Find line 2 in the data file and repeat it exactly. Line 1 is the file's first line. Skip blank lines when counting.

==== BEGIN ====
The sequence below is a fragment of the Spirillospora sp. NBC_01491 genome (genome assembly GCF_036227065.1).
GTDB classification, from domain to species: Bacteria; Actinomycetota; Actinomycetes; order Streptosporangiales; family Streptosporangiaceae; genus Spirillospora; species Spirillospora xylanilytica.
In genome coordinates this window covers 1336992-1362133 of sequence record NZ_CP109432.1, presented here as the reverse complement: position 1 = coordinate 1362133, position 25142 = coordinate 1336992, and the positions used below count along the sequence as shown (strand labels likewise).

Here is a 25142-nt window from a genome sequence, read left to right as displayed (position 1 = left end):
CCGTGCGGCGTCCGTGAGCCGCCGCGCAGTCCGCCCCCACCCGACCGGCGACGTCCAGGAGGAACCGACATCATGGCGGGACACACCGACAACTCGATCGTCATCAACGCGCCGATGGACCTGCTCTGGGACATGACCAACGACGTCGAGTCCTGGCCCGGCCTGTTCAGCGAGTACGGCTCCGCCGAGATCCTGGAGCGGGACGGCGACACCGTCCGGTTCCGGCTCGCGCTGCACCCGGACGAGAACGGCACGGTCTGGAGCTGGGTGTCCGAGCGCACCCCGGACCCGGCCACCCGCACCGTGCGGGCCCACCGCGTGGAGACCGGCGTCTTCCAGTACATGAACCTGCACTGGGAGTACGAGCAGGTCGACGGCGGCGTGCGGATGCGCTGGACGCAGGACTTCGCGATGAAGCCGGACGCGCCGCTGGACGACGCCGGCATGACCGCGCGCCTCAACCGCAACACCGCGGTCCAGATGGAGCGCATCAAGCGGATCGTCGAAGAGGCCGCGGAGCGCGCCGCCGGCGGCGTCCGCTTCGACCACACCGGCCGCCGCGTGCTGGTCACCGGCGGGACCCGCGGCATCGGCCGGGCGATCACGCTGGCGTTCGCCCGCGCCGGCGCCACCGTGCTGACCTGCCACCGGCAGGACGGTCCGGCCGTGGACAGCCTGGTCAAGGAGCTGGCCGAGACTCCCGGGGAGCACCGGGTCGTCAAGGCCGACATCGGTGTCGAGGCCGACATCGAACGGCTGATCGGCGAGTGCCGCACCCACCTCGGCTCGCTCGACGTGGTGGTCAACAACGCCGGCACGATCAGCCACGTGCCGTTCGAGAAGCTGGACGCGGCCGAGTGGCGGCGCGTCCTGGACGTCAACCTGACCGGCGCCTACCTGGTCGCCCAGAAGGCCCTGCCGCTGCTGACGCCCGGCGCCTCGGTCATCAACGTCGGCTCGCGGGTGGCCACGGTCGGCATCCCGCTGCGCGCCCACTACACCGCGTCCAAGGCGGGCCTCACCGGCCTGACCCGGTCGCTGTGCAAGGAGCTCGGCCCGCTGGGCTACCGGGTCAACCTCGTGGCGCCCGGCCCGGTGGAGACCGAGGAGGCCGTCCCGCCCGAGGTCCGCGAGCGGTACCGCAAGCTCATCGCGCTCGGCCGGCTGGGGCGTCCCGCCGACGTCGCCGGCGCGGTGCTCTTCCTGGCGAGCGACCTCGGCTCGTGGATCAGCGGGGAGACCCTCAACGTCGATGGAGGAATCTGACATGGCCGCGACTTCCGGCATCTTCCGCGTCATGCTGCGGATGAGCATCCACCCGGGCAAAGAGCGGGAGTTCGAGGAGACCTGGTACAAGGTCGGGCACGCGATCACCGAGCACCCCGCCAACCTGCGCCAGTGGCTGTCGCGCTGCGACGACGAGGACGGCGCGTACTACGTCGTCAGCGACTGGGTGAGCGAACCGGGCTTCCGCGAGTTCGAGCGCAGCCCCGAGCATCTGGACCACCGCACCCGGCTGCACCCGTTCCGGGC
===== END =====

GTDB classification, from domain to species: Bacteria; Actinomycetota; Actinomycetes; order Streptosporangiales; family Streptosporangiaceae; genus Spirillospora; species Spirillospora xylanilytica.